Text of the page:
||Features This Month
By Nancy Shulock
We hear a lot about doing things to try to “improve policy and practice” in postsecondary education. I think it’s important to tease out the relationship between policy and practice and, by extension, between policy researchers and practitioners. Improvements in policy and improvements in practice can follow different trajectories and involve different players. One can happen without the other, but it is best for policy professionals and practitioners to work together toward mutually supportive improvements in policy and practice. Otherwise, it is too easy for policy to go off track and not support effective practices, or to incentivize practices that are not helpful for students.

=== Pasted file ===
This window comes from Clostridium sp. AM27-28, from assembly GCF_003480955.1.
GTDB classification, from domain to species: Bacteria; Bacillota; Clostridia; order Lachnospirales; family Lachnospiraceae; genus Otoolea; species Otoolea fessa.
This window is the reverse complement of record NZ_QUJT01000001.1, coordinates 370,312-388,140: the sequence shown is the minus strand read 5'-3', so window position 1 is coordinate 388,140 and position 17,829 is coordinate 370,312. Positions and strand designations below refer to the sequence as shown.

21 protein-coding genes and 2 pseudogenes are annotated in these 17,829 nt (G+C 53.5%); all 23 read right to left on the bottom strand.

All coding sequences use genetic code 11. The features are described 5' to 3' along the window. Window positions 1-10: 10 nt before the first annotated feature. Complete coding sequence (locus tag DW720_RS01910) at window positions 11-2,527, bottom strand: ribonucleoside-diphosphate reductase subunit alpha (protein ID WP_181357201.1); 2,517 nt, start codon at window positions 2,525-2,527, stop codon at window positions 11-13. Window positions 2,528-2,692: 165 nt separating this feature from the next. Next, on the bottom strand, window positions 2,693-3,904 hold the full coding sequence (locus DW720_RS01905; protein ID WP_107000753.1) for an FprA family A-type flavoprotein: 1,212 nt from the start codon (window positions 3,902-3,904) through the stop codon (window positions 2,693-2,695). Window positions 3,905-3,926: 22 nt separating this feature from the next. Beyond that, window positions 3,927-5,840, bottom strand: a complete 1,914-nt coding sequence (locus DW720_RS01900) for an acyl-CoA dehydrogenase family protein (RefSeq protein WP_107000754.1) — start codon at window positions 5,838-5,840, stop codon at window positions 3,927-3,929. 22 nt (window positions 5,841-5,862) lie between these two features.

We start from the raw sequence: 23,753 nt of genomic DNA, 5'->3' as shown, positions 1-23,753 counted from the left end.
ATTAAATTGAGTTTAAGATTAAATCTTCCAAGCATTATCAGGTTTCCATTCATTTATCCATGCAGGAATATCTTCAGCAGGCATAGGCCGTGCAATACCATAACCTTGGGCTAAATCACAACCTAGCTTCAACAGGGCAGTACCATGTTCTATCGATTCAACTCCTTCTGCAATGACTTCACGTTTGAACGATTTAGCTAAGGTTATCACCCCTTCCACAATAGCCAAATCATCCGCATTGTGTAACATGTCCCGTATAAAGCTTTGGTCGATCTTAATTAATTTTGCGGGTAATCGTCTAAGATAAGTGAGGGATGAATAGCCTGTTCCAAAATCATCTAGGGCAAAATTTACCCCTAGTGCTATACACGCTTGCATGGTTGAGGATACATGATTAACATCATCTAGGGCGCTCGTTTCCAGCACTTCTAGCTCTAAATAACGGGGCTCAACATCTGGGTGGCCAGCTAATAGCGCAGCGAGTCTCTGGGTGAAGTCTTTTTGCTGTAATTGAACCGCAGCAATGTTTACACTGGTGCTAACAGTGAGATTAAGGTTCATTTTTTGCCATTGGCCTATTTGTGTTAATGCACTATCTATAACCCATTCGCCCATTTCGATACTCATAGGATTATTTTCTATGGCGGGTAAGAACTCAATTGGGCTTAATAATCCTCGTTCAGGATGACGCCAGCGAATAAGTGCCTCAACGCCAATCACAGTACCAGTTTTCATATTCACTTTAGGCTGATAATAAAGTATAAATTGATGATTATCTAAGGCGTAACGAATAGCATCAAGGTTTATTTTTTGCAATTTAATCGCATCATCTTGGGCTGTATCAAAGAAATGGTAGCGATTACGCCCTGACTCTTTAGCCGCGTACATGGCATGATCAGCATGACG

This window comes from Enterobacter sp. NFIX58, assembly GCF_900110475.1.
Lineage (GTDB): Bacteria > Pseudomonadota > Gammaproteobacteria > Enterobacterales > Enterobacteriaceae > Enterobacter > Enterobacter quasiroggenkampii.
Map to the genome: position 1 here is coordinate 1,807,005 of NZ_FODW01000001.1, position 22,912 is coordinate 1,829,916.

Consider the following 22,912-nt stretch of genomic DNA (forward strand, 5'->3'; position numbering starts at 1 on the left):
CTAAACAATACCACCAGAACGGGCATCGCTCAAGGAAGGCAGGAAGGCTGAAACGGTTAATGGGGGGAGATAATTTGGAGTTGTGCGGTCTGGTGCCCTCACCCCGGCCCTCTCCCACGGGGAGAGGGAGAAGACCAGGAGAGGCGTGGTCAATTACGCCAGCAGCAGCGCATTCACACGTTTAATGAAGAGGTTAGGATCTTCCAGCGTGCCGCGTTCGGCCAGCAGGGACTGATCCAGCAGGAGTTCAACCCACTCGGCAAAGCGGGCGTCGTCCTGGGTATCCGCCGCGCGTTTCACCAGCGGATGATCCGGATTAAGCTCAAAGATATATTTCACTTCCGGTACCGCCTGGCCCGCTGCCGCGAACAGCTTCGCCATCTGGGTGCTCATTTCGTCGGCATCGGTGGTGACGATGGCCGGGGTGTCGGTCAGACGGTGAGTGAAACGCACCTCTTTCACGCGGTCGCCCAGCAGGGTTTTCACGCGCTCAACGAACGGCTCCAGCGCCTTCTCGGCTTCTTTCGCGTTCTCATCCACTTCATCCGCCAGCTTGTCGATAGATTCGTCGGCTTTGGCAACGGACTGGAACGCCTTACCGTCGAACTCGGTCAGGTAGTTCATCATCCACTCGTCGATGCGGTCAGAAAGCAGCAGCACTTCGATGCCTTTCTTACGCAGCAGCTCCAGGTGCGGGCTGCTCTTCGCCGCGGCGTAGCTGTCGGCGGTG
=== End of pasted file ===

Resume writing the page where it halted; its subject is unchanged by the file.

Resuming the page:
IHELP is a policy research center focused on supporting policy changes that best serve students and improve educational outcomes. Good policies are those that support the work practitioners do every day to support student learning and success. As policy professionals, we view policy as a potential tool to solve problems – as a way to support innovation and bring good ideas to scale. At its best, policy provides incentives and sets expectations for the work of practitioners and the academic behaviors of students. If policies are well aligned with the desired results, they should support good practice; if they are not well aligned, they can impede good practice. Our data about the effectiveness of policies come from the world of practice. We study what works and what doesn’t and what could work if allowed or encouraged by public policies. Our laboratories are schools and colleges where the work takes place and where students engage with faculty and staff. Were we to recommend policy change with insufficient input from practitioners, we could be counterproductive.